I believe that we’ve moved beyond a time where we can simply hate an injustice in our hearts or make excuses for oppressors. We can no longer just shake our heads at the television screen when we hear that 200,000 Salvadorans that are in this country legally will be deported, or that children across the country will no longer have access to health insurance, or that all of a low-income neighborhood’s public high schools will be shut down, or that yet another unarmed black man or woman was shot and killed by someone that was supposed to protect them. We can’t afford to be the silent majority.
The second lesson I draw from King is that justice can’t wait. There will never be a convenient time to allow people their human rights, not when that allowance would disrupt the status quo and stop the flow of dollars into the hands of people who benefit from it. King talked about the ‘fierce urgency of Now’ and now 50 years later, I think in some ways the urgency today is even fiercer, as we see civil protections and social advancements that were made after King’s time rolled back in order to Make America Bleak Again for so many millions of people who had begun to hope that maybe there was a way they could get by.
I think there were many of us here who witnessed a dark year in 2017. But even in the darkness, there was light, which brings me to the last lesson I’m focusing on this year. That lesson is one about the balance between hope and despair. Remember that in Rabbi Marx’s letter, he told his fellow rabbis that he was afraid. He had been a conscientious observer at one of King’s earlier marches and he had seen grandmothers and grandchildren ready to kill the marchers out of rage. He was afraid, and yet he joined them. In an interview that Dr. King gave the year before he was assassinated, he admitted that the dream he had preached so passionately about four years earlier had turned into a nightmare. He realized that, as he says, “some of the old optimism was a little superficial.” But through the soul-searching and the agonizing he said he did over the actions he and his organization were pursuing, he still had hope.
Now, please indulge me as I go on a slight tangent. When I was preparing for this talk, I looked at the Beverly Unitarian Church website and I came across a beautiful note from your minister and in it I read that this congregation is made up of a wonderful collection of people, some who believe in God all of the time, some who believe in God some of the time, and some, none of the time. Well, I’m one of those who believes in God all of the time but I want to share a confession with you. I had the opportunity to attend a powerful retreat a few months ago and there was this remarkable woman there who was a master of several Islamic sciences, had memorized the entire Qur’an in Arabic, and was a celebrated medical doctor to boot (talk about life goals). Her name was Dr. Nadia Katranji and she was doing a workshop on digging into the actual language of the Qur’an in the original Arabic in order to make the text have deeper meaning to our lives.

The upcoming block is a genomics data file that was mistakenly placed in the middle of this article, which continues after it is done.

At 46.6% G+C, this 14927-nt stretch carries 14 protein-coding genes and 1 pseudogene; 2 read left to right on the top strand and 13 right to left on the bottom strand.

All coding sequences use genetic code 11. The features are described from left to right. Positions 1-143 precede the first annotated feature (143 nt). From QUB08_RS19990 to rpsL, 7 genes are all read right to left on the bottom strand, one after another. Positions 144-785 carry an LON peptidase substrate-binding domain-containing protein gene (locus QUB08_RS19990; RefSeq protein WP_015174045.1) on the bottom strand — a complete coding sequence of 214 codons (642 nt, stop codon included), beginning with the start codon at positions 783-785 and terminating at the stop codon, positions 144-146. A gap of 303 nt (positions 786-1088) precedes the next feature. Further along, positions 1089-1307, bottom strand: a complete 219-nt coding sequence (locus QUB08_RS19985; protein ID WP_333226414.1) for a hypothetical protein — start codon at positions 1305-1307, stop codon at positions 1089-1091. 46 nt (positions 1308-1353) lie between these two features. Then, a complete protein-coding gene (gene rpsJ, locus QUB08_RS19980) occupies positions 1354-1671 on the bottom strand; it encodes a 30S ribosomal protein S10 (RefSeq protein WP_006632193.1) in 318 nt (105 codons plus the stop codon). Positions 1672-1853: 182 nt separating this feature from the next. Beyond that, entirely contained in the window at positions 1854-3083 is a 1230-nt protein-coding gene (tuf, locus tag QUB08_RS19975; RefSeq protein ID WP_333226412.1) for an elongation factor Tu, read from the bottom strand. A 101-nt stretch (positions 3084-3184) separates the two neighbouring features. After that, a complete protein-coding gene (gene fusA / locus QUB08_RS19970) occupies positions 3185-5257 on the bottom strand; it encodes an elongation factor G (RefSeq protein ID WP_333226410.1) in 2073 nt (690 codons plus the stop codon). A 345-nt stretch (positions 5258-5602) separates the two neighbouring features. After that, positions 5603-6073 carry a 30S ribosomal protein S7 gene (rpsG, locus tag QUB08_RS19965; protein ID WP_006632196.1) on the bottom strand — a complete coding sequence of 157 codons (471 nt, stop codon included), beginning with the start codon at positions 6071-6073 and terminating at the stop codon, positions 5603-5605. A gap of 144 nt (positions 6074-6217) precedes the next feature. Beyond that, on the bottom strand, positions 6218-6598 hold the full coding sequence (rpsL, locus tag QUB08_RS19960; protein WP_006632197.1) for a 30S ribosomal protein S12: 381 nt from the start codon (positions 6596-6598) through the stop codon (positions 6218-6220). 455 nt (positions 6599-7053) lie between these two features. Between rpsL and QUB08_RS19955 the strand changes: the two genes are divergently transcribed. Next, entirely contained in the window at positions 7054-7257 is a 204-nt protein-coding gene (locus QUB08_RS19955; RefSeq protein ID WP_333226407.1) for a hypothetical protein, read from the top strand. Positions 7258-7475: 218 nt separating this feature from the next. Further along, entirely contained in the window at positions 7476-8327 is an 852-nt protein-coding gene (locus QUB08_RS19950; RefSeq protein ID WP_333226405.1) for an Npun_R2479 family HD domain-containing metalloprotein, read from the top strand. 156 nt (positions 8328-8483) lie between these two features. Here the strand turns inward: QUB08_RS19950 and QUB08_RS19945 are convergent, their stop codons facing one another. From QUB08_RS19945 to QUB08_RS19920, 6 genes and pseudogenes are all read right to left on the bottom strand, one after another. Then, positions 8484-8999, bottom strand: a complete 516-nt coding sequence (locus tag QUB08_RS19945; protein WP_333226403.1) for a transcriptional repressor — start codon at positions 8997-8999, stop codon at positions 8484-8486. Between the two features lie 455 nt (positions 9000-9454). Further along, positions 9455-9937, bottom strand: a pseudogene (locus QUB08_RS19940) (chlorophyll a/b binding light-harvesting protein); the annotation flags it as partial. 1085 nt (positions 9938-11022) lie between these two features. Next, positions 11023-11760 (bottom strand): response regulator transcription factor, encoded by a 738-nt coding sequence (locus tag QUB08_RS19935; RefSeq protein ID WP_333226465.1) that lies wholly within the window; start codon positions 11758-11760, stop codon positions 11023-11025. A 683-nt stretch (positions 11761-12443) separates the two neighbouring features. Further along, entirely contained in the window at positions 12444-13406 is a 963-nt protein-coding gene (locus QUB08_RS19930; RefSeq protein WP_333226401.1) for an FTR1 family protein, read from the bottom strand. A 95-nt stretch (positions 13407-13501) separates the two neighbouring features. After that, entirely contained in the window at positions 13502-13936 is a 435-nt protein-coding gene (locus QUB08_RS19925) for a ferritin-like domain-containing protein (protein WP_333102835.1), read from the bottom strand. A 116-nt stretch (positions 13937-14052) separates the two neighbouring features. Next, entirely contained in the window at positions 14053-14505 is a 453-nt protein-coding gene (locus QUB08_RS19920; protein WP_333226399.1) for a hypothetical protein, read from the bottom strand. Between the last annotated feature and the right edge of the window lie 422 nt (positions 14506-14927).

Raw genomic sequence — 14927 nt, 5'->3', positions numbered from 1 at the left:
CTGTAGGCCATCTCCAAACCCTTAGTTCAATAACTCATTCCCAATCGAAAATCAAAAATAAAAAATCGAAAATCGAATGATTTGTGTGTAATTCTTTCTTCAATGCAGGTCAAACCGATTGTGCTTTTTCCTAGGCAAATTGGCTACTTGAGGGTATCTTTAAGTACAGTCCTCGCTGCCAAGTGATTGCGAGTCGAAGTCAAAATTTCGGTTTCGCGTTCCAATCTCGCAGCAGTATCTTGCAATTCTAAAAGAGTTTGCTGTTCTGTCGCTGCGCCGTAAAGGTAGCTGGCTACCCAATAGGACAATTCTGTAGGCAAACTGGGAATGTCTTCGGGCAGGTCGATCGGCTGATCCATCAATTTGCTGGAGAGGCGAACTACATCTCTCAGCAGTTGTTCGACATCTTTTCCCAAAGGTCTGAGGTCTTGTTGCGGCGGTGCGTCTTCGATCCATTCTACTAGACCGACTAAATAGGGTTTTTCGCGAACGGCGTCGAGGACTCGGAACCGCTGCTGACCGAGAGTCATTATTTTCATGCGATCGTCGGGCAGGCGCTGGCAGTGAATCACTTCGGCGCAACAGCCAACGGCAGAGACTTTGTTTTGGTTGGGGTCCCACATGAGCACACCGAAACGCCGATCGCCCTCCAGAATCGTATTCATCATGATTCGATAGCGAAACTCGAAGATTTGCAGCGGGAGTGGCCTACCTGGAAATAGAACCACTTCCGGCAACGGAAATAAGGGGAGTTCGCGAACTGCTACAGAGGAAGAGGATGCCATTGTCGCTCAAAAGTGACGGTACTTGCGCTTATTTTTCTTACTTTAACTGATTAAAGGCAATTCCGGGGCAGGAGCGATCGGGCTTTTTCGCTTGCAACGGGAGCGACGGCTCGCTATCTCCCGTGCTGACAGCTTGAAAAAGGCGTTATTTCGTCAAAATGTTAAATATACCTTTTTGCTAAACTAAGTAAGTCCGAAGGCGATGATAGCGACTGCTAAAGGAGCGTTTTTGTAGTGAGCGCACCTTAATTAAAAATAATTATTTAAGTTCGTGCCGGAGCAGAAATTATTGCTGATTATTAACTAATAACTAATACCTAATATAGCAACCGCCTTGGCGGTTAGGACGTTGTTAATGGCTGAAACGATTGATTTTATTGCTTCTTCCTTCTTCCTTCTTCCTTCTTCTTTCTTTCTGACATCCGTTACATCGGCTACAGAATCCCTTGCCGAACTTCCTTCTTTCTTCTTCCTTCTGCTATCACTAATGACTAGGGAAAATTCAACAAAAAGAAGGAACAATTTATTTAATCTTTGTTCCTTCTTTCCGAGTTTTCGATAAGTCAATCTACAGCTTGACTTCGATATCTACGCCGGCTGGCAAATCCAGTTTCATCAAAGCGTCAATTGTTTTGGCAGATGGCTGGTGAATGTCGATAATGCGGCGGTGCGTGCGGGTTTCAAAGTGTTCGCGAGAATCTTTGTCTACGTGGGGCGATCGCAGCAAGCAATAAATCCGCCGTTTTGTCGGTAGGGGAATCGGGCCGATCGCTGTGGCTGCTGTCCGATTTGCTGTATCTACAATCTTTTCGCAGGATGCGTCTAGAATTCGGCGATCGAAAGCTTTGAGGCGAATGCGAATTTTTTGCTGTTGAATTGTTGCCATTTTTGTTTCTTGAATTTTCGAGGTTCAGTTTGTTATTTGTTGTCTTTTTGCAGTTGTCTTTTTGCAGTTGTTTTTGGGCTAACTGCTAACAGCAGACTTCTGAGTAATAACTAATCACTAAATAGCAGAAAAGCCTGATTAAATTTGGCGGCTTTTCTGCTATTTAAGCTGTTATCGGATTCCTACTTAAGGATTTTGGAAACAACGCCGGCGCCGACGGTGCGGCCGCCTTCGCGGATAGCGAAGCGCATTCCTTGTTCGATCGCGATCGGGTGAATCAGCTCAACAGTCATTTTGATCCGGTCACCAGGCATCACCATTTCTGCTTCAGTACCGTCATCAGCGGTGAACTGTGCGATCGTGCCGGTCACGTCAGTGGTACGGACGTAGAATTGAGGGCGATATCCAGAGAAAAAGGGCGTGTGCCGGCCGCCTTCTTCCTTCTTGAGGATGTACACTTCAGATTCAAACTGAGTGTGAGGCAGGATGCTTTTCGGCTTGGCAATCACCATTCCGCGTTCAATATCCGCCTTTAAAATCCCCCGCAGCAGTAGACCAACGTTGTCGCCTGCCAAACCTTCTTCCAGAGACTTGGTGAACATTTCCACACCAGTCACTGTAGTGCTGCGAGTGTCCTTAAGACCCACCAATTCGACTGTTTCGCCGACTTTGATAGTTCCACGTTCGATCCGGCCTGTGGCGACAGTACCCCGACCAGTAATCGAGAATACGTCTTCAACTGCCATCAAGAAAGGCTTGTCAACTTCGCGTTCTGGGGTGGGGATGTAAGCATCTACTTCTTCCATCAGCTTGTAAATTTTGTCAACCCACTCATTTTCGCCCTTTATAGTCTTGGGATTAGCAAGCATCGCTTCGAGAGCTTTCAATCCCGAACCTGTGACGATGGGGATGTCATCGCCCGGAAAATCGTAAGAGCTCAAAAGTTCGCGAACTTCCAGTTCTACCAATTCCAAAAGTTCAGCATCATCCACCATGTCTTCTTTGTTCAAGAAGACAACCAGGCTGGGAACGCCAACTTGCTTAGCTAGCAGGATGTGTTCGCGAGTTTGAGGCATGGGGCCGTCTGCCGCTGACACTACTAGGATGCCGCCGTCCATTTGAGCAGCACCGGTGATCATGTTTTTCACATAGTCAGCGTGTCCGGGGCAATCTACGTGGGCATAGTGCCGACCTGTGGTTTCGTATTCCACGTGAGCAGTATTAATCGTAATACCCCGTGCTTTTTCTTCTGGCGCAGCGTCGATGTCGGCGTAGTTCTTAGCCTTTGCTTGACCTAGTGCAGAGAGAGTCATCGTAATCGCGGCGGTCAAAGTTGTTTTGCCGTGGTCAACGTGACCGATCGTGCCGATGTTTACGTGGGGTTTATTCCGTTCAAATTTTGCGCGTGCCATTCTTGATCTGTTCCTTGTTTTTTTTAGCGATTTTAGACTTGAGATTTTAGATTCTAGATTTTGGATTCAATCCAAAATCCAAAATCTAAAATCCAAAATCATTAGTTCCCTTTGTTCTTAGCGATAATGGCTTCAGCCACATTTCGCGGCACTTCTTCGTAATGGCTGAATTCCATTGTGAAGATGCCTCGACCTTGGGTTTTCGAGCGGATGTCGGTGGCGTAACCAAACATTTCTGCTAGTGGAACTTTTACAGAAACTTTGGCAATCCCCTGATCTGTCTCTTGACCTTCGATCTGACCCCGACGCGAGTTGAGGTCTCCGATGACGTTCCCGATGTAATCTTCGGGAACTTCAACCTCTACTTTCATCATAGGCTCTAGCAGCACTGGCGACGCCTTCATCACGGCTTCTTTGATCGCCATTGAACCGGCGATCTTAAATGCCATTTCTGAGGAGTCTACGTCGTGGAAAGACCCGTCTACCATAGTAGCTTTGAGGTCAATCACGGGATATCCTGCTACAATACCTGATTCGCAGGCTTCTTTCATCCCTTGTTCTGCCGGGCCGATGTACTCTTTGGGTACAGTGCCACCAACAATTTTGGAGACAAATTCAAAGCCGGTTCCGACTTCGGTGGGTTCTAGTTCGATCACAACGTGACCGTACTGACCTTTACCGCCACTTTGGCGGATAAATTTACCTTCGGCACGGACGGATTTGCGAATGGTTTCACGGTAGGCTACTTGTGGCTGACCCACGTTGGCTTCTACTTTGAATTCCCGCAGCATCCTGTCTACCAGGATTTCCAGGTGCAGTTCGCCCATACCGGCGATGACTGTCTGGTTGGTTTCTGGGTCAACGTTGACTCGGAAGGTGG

In Islam, we talk about “belief” a lot. It’s riddled throughout all of our texts, throughout the Qur’an and throughout the vast collection of prophetic traditions we have. “Oh you who believe…do good so you may prosper.” “Oh you who believe, be conscious of God.” “None of you truly believes until you want for your brother what you want for yourself.” We really like the idea of belief. But at this retreat, Dr. Nadia, gave us something really groundbreaking to think about. She said that though the word in Arabic—aamana—was commonly translated as “to believe”, at its root, the word really means “to trust”. When she said that, it was like a whole world opened up to me; I experienced this expansion that I can only describe as feeling like a mountain was lifted off of my shoulders.
Because belief is a tall order. To believe in someone or something that you can’t see, to believe in the notion that someday, somehow justice will prevail, to believe that people will ultimately rise above their greedy, complacent egos and consent to agreeing to change that may make them uncomfortable. Belief is scary.
But trust, to me, is somehow so much more achievable. I can’t prove to myself or to anyone that a loving and just Creator exists. I can only trust that He does and that’s He’s got a better plan than mine. I can’t say for certain that if my great-grandchildren still look the way I do and pray the way I pray that the world is going to be any kinder to them than it is to me. I can’t say without a shadow of a doubt that in 50 years time, we won’t still be marching for and preaching about the same human rights that King journeyed for all those years ago. But I can trust in my fellow human beings, in people of faith, in people of consciousness, I can trust that together those people will not stand idly by and allow oppression to take place on their watch.